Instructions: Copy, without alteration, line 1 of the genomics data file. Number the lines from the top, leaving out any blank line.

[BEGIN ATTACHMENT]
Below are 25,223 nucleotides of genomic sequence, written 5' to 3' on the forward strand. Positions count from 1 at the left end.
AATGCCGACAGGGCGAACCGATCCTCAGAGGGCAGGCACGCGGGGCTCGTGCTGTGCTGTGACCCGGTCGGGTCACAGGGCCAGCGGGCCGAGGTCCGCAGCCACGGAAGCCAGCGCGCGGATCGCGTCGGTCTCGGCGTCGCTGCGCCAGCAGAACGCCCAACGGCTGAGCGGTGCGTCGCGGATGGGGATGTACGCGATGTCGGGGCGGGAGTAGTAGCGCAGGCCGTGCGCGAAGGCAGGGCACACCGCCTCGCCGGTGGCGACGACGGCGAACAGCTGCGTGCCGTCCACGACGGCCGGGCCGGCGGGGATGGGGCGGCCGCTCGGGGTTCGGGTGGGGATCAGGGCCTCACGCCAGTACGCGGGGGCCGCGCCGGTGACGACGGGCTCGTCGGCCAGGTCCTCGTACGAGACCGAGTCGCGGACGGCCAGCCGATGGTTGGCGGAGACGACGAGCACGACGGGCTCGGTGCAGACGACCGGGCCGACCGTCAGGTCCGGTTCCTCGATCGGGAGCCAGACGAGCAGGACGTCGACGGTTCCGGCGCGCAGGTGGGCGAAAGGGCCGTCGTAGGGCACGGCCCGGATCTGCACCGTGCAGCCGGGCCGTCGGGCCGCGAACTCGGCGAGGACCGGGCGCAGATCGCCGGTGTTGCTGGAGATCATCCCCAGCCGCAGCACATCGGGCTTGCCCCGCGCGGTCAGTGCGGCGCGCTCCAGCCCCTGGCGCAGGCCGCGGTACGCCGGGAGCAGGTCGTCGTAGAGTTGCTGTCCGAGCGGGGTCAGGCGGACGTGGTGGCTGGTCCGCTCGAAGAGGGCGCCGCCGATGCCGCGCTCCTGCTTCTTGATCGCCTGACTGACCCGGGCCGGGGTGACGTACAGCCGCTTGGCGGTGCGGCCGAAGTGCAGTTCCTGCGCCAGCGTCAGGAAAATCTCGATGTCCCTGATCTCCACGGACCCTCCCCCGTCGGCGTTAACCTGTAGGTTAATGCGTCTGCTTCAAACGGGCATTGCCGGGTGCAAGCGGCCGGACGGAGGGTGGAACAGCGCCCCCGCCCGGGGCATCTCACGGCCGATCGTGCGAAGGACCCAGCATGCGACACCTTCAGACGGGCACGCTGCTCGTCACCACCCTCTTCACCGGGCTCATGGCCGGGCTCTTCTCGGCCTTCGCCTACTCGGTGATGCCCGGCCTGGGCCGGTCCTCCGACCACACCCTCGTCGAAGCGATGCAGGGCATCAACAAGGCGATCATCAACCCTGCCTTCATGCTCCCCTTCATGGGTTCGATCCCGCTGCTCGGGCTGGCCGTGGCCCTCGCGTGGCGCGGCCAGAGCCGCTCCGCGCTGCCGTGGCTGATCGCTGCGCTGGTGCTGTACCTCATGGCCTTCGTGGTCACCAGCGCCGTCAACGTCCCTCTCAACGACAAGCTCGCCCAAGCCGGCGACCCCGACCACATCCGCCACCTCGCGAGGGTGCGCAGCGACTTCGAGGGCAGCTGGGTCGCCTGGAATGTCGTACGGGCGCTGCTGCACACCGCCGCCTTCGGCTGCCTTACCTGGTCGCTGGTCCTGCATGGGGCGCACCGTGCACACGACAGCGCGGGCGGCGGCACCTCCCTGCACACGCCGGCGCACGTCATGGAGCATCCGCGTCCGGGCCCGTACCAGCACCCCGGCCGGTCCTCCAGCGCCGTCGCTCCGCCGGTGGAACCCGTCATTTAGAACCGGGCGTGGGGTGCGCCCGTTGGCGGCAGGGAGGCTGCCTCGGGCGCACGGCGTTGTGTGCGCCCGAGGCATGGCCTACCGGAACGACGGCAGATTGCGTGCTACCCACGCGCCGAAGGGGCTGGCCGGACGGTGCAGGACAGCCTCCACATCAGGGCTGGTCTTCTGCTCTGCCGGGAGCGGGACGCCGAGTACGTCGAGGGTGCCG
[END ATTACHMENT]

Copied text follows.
Below are 25,223 nucleotides of genomic sequence, written 5' to 3' on the forward strand. Positions count from 1 at the left end.